Month: January 2015

Why ending poverty in India means tackling rural poverty and power

Vanita Suneja, Oxfam India’s Economic Justice Lead, argues that India can’t progress until it tackles rural poverty More than 800 million of India’s 1.25 billion people live in the countryside. One quarter of rural India’s population is below the official poverty line – 216 million people. A search for economic justice for a population of this magnitude…

By Duncan Green January 29, 2015 4

What are governments doing on inequality? Great new cross-country data (and some important conclusions) from Nora Lustig

Oxfam and Oxford University held a big inequality conference last week, timed to coincide with Davos and the launch of our new pre Davosbriefing (massive media coverage – kudos to author Deborah Hardoon and Oxfam press team). I generally find conferences pretty disturbing. This one at least spared us the coma-inducing panels of nervous researchers reading…

By Duncan Green January 28, 2015 0

Links I Liked

Kids in Nairobi’s Kibera slum take on the land grabbers to defend their playground against cops, dogs & tear gas. And win, at least for now. Last week was Davos week: Oxfam’s Winnie Byanyima starred in a truly brilliant BBC debate on inequality (Christine Lagarde was the other standout, other panellists were Robert Schiller, Mark…

By Duncan Green January 26, 2015 0

Why Bill and Melinda’s Annual Letter is both exciting and disappointing

Judging by his latest annual letter, if you could bottle and sell Bill Gates’ optimism, you’d probably make even more money than he has from software. In what they call a ‘big bet’ (actually, more like a prediction), the letter sets out Bill and Melinda’s personal version of some post-MDG goals for 2030 (Charles Kenny…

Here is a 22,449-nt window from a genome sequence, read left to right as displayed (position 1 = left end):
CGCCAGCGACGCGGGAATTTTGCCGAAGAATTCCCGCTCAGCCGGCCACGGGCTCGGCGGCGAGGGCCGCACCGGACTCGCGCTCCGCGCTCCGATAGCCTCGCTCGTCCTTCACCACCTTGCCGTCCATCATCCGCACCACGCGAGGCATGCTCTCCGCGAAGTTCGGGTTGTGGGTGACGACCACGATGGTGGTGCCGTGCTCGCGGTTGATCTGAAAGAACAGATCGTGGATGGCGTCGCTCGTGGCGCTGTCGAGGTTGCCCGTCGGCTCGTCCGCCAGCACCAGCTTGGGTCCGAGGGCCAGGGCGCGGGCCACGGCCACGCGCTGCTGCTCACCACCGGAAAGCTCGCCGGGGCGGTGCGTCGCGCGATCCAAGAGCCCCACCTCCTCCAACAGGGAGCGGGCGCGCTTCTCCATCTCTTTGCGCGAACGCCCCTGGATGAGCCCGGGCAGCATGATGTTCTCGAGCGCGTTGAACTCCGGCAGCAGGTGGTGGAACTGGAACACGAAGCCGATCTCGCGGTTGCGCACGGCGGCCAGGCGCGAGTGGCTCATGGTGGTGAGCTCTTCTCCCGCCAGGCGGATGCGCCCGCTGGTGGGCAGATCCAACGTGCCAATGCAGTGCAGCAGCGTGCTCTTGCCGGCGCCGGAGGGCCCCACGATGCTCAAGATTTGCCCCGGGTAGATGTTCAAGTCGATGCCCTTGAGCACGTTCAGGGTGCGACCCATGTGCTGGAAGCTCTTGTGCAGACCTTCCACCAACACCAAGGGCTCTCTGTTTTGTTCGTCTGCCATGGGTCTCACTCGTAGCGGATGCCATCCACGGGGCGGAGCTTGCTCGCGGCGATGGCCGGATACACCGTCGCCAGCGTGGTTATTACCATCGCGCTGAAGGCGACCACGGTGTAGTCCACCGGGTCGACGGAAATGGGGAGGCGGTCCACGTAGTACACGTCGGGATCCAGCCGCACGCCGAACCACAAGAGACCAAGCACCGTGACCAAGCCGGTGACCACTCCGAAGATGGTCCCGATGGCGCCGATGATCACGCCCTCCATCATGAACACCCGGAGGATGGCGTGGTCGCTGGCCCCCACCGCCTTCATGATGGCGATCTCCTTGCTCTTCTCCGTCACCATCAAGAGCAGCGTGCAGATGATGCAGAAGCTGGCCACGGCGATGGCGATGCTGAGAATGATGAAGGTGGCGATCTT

By Duncan Green January 23, 2015 6

Why ‘what’s your endgame?’ is a better question for aid agencies than ‘how do we go to scale?’

Maybe it’s partly an age thing, but a lot of senior people in the aid business seem to obsess about scale. What’s the point of running a few projects, however successful? No, the only worthwhile end is ‘going to scale’, affecting the lives of millions of people, not a few hundred. It’s understandable and laudably…

By Duncan Green January 22, 2015 5

14 ways for aid agencies to better promote active citizenship

As you may have noticed, I’ve been writing a series of 10 case studies of Oxfam’s work in promoting ‘active citizenship’, plus a synthesis paper. They cover everything from global campaigns to promoting women’s leadership to labour rights. They are now all finished and up on the website. Phew. Here’s the accompanying blog which summarizes…

By Duncan Green January 21, 2015 0

Links I Liked

America the Outlier. Belief in Evolution v national GDP per cap. Spot the odd one out. I’ve seen similar graphs on life expectancy v health spending. Any other candidates? The Napoleonic war, infant industry protection and herpes. Vintage Chris Blattman Then there’s some bad news Trade Bullies? EU holds Kenya’s big and job-creating flower industry…

By Duncan Green January 20, 2015 0

Davos: new briefing on global wealth, inequality and an update of that 85 richest = 3.5 billion poorest killer fact

This is Davos week, and over on the Oxfam Research team’s excellent new Mind the Gap blog, Deborah Hardoon has an update on the mind-boggling maths of global inequality . Wealth data from Credit Suisse, finds that the 99% have been getting less and less of the economic pie over the past few years as the 1%…

By Duncan Green January 19, 2015 7